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Tuesday, August 19, 2008

Literature as Scientific Endeavor

In the Sunday New York Times Book Review, Walter Kirn reviews James Wood's new book How Fiction Works.  According to Kirn, Wood views literature as a scientific endeavor to credibly capture human nature.  It seems to me that there is a growing strain of legal thought that tries to do something similar.  See, e.g., here, here, and here

Here are Kirn's words:

His essential point is this: Novels and short stories succeed or fail according to their capacity (a capacity that has progressed over the centuries rather like the march of science) to represent, affectingly and credibly, the actual workings of the human mind as it interacts with the real world. The mind and the world, as Wood defines them, are dependable, fixed phenomena, for the most part, possessed of natural, intrinsic qualities that fiction writers in their ink-stained lab coats measure, prod, explore and seek to illustrate using a rather limited range of instruments that can be endlessly adjusted.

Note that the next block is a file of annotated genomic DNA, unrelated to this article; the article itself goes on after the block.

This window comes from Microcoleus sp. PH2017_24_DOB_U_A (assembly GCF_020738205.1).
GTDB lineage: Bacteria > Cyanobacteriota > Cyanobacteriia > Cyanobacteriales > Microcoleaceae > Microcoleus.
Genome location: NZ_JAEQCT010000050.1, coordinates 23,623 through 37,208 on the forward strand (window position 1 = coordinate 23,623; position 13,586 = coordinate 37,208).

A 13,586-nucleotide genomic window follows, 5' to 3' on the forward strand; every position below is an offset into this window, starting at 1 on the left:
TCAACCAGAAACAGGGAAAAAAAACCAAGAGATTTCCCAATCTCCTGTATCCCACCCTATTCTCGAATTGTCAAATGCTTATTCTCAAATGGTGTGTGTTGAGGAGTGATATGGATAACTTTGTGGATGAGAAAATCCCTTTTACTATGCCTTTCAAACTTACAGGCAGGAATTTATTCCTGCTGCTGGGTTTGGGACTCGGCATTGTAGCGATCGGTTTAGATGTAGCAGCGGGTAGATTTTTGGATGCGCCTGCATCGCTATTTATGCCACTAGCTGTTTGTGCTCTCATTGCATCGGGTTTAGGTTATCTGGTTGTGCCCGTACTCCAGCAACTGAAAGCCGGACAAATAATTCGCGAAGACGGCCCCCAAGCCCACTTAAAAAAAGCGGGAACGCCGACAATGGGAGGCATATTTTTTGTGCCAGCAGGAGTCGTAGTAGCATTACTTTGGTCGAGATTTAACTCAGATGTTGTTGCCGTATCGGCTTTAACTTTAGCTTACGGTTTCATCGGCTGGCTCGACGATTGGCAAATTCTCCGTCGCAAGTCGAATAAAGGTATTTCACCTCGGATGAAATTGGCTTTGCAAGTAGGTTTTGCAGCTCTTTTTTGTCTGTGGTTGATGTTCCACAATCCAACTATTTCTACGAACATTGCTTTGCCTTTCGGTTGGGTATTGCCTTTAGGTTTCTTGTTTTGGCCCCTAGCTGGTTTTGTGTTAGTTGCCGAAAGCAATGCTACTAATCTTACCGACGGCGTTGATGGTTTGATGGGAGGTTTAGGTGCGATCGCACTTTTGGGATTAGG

Posted by Adam Kolber on August 19, 2008 at 08:52 AM in Books | Permalink


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